Endogenous Microglia in Brain Slices Adopt M1/M2 Phenotype and Modulate Cell Death Induced by OGD

Having determined that exogenous microglia and BMDMs have very different effects on OHSC, we next investigated whether the endogenous microglial cell population within the OHSC could adopt different phenotypes and whether this modulated cell death. OHSC were exposed to the same polarizing stimuli as used on exogenous cells at reperfusion. Treatment with LPS induced cell death in the DG of control OHSC (Fig. 3A,B). LPS also exacerbated PI uptake, only in the DG, when combined with OGD (Fig. 3B,C). In contrast, treatment with IL-4 was protective against OGD-induced cell death in the CA3 and CA1 region of the hippocampus (Fig. 3B,C).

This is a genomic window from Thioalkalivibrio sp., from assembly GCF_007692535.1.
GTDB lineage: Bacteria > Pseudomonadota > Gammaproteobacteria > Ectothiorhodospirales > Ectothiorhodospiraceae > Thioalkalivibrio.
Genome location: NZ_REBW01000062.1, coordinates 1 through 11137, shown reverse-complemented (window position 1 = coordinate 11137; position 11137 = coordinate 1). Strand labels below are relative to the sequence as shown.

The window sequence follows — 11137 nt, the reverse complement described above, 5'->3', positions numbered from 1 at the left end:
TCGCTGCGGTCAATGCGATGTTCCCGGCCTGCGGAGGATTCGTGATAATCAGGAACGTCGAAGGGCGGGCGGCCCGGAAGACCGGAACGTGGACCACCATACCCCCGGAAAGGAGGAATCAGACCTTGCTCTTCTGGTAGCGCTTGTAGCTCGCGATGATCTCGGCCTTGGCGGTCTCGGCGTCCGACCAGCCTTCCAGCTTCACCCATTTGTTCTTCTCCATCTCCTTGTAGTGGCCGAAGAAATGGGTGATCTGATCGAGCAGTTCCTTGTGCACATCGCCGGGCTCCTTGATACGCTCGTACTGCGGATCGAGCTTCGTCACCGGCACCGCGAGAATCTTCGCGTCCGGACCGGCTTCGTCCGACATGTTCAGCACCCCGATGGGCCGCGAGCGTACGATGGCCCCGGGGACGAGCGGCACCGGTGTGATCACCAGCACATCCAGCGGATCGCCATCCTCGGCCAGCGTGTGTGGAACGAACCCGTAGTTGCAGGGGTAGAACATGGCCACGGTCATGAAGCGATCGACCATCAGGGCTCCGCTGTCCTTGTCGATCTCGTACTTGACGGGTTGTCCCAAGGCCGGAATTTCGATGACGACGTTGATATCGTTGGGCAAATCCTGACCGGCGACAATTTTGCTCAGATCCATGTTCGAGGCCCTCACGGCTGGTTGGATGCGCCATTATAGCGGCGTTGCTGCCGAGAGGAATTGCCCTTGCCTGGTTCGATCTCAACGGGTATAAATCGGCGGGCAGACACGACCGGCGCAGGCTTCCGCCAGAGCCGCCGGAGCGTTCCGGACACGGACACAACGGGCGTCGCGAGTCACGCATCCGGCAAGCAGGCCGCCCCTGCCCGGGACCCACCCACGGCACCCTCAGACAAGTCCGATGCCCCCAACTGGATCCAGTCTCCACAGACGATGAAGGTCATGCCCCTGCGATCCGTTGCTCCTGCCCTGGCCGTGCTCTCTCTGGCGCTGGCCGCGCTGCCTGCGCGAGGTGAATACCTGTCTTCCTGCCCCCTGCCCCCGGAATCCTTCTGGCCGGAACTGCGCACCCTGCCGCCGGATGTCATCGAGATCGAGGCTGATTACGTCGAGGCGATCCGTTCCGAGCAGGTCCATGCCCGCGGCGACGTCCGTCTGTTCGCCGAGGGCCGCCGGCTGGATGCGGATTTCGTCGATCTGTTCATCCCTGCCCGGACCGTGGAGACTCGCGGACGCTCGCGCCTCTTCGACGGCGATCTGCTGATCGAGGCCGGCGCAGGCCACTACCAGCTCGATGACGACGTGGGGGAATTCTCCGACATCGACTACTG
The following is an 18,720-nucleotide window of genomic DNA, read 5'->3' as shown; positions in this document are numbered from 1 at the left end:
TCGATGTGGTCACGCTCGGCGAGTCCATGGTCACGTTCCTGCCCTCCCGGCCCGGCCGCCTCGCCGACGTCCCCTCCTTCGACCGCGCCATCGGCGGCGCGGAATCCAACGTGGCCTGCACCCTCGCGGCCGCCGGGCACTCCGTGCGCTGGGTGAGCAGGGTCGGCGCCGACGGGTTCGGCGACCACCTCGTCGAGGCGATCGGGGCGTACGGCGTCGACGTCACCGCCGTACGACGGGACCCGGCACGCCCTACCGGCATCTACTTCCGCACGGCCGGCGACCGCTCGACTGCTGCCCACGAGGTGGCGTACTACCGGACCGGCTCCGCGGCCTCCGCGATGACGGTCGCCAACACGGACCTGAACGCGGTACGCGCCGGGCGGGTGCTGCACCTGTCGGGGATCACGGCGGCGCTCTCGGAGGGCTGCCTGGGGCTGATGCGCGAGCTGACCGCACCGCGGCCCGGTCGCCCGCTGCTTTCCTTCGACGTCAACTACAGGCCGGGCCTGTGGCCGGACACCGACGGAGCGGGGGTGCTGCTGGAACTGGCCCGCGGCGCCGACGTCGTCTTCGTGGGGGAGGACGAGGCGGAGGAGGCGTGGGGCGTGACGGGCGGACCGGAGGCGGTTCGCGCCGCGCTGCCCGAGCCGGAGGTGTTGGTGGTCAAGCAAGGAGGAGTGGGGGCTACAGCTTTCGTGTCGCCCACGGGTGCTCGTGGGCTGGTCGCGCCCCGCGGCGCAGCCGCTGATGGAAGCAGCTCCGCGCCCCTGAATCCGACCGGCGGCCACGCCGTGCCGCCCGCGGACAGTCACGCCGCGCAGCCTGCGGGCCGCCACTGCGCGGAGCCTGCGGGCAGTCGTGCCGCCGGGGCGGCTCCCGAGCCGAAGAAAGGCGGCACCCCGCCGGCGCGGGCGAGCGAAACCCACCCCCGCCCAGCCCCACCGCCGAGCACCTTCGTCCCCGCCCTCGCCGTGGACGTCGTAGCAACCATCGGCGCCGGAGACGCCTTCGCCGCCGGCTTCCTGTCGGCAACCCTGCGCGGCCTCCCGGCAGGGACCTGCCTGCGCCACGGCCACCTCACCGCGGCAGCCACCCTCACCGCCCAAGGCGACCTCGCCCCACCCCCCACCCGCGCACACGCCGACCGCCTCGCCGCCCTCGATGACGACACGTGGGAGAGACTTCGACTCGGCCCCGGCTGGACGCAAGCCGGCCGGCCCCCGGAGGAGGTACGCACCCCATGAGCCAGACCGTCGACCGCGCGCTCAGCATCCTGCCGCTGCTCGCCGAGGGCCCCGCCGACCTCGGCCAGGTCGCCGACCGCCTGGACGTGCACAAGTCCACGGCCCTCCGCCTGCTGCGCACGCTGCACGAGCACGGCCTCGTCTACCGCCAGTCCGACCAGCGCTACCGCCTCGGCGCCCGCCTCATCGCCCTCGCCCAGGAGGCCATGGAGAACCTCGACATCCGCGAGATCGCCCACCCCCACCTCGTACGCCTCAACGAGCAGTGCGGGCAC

image

Figure 3. Modulation of cell death in OHSC by treatment with LPS or IL-4. Treatment of OHSC with LPS (M1-inducer) or IL-4 (M2) did not alter PI uptake in OHSC, except for the increase observed in the DG with LPS treatment (A). After OGD-induced injury, treatment with IL-4 was protective (B). Representative example of PI uptake by OHSC (C). Data are presented as mean ± SEM, N = 16–20 slices from at least 4 independent set of experiments, ***P < 0.001 compared with control and #P < 0.05; ###P < 0.001 compared with OGD. One-way ANOVA, Bonferroni post-test. Scale bar: 500 μm.